There are about 3000 caves around the giant Buddha statues on the mountain cliff in Bamyan. Centuries ago, Buddhist monks used to live in these caves, whenever they traveled the valley. The visiting monks used to stay there at nights during pilgrimage to the sacred Buddha statues for temporary periods. Evidences prove Budhist monks lived in these caves till seventh century.
Today there are over 300 families currently in these caves living a life of stone-age. Most of these families are victims of Taliban brutality, whose houses and belongings were burnt down. Some are survivors of Afshar Massacre of 1993.
Chaman Ali, 65, with his eight children lives in the caves near the Buddha statues since last eight years. His elder brother and son were killed by Taliban. Talking about it he says, “When they (Taliban) killed my brother and son, they arrested me. I was injured with a bullet on my hips. They put me in prison for over a month without food and water.”
This is not only the story of cave dwellers, but of almost every family in Bamyan. Human Rights Watch says war crimes of Taliban in Bamyan were the worst by them. Thousands were massacred. Local population of Bamyan Center had fled to nearby mountains of Koh-e-Baba.
Most of these war-affected cave dwellers earn a livelihood through daily wages laboring on agricultural lands or constructions. Chaman Ali can not work. His son from second wife–widow of his brother who was killed by Taliban–works in Ghazni Province with a transportation company. He earns $3 a day and visits home after each six months due to travel cost. “There is only one breadwinner in our family. I am disabled, can’t walk properly due to that bullet,” said Chaman.
When asked how he passes the day, he laughed and said, “I have to do nothing. Indeed I can’t do anything, play with my grandchildren. In extreme winter of Bamyan I pass the day sitting inside my cave room, and in summer sit in front of sunrays counting the hours of the day.”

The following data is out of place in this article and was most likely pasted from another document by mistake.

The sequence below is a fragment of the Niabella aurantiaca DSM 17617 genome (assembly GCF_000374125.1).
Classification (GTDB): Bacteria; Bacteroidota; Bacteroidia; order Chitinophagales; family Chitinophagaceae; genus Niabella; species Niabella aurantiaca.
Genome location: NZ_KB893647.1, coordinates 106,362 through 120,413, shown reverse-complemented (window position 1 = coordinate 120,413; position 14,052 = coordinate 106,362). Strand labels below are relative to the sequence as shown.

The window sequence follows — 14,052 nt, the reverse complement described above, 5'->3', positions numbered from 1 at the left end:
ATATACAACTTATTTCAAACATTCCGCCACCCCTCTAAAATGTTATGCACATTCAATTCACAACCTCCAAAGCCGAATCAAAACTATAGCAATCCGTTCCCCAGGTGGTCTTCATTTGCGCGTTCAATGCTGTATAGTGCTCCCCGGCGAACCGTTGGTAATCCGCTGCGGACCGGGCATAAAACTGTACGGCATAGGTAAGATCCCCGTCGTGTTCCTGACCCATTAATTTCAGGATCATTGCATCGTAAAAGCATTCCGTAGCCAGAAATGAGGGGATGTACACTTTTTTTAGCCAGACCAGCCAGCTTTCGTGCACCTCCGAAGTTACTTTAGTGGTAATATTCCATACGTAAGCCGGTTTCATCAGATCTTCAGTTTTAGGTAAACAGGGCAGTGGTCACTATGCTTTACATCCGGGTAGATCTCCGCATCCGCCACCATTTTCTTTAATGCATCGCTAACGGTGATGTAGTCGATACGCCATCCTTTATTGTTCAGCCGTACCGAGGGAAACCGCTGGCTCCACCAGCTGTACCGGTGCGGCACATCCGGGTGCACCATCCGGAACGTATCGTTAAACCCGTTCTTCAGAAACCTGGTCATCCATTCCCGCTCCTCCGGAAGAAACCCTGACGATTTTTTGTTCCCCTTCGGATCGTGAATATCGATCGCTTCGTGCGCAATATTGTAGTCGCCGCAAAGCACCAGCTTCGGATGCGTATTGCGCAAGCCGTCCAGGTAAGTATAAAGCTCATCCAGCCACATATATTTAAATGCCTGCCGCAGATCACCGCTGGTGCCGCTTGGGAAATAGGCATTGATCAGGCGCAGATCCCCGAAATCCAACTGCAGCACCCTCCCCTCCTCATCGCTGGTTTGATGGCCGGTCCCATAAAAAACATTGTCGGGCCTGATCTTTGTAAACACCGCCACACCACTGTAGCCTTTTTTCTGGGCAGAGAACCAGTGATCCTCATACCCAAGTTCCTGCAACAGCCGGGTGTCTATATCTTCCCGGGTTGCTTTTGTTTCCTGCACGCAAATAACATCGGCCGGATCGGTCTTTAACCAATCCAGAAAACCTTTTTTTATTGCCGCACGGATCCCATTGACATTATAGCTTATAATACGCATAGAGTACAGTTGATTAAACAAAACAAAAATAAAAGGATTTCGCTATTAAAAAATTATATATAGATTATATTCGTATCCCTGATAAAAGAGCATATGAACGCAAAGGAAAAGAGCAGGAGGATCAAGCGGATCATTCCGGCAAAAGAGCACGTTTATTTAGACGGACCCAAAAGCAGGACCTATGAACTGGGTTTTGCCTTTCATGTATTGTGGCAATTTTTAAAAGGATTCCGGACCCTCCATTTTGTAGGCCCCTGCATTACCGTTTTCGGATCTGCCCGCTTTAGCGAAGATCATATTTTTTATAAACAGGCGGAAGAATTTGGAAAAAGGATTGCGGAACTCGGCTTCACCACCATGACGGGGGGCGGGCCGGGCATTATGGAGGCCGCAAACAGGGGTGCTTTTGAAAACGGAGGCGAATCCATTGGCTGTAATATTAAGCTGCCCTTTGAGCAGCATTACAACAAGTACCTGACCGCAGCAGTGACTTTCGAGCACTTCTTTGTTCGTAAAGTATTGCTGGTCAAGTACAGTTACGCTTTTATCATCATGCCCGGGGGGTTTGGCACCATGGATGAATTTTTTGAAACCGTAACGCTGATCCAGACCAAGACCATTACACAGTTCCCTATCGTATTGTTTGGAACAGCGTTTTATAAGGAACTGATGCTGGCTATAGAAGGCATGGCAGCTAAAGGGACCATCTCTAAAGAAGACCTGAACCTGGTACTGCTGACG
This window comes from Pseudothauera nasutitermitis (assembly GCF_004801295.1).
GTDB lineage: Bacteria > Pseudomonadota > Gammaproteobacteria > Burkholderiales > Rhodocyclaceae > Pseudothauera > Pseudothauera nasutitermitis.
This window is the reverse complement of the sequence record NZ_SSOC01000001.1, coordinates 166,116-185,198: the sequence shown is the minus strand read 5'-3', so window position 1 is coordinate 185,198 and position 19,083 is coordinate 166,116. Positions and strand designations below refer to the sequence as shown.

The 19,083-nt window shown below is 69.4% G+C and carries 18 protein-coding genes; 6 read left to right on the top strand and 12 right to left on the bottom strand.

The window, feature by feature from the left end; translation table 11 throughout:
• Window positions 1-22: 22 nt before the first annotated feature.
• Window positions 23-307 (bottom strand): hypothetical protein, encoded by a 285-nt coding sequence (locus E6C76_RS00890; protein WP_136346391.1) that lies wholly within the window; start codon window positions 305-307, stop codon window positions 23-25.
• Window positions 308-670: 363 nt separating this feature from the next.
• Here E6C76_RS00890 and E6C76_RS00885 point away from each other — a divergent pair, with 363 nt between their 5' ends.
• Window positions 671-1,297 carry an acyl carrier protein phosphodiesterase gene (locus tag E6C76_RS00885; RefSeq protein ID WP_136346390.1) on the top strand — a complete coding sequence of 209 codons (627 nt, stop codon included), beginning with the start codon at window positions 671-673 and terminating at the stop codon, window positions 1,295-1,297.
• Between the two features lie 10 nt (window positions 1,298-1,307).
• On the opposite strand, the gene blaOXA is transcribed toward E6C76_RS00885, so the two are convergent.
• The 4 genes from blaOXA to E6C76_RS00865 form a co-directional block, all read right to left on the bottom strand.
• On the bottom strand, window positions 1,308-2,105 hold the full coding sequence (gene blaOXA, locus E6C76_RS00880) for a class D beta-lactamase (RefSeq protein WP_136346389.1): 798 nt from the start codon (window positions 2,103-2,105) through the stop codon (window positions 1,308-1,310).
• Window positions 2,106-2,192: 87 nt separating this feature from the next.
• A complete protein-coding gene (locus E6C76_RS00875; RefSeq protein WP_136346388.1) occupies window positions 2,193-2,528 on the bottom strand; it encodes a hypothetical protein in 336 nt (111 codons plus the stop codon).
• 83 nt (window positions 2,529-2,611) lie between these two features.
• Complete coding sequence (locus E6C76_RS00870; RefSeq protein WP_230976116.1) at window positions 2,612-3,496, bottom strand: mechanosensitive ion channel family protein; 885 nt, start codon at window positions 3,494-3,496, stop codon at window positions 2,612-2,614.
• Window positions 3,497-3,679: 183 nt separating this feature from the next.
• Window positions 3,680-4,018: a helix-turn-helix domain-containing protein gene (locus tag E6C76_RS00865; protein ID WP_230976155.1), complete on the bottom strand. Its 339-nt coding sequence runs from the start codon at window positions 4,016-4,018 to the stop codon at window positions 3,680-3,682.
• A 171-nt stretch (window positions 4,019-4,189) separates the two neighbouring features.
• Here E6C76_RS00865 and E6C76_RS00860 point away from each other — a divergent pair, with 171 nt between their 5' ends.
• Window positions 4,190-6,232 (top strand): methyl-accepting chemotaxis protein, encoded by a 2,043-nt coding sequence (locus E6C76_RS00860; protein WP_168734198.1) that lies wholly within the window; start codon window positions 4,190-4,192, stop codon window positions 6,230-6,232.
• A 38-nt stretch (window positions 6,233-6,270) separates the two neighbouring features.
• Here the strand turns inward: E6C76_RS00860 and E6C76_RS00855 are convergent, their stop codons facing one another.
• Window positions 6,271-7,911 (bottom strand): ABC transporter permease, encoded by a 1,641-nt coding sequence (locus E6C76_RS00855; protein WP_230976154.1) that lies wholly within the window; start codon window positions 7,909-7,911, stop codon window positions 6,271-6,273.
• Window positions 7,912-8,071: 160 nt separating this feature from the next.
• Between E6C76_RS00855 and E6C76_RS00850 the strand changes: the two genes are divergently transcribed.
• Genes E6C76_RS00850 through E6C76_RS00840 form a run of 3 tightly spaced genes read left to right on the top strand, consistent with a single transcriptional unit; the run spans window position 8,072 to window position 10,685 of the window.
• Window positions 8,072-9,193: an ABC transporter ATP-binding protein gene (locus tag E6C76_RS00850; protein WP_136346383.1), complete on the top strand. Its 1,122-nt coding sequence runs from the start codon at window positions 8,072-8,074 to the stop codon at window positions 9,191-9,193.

Husnia, 7, is the daughter of Chaman’s brother. She studies in grade three in a nearby primary school. She knows that her father was killed by Taliban. After coming from school in the evening, she fetches drinking water from nearby spring. In the morning, she looks after her younger brother, Esmatullah, who is three years old.
When asked what she likes or plays, she said “We live on mountain (caves). I am always with my brother. In school I play sometimes with my class fellows. We love rope-skipping.” Husnia’s younger brother, 3 is at the initial stage of learning to speak. He can only speak some words like mother and food. Hussnia plays with him and takes him to nearby agricultural fields.
Live is difficult for these tiny dwellers of caves. In -30 degree centigrade temperature when everywhere is covered with heavy snowfall, life becomes frozen for cave dwellers.
UNESCO had launched a project to settle the cave dwellers from beneath the Buddha statues, after it was declared as World Heritage Site. Though the families living beneath the statues have been evacuated, but there are hundreds of others living in surrounding caves.
Chaman Ali said once the Governor had come promising to grant them homes, but yet they are waiting for a proper shelter.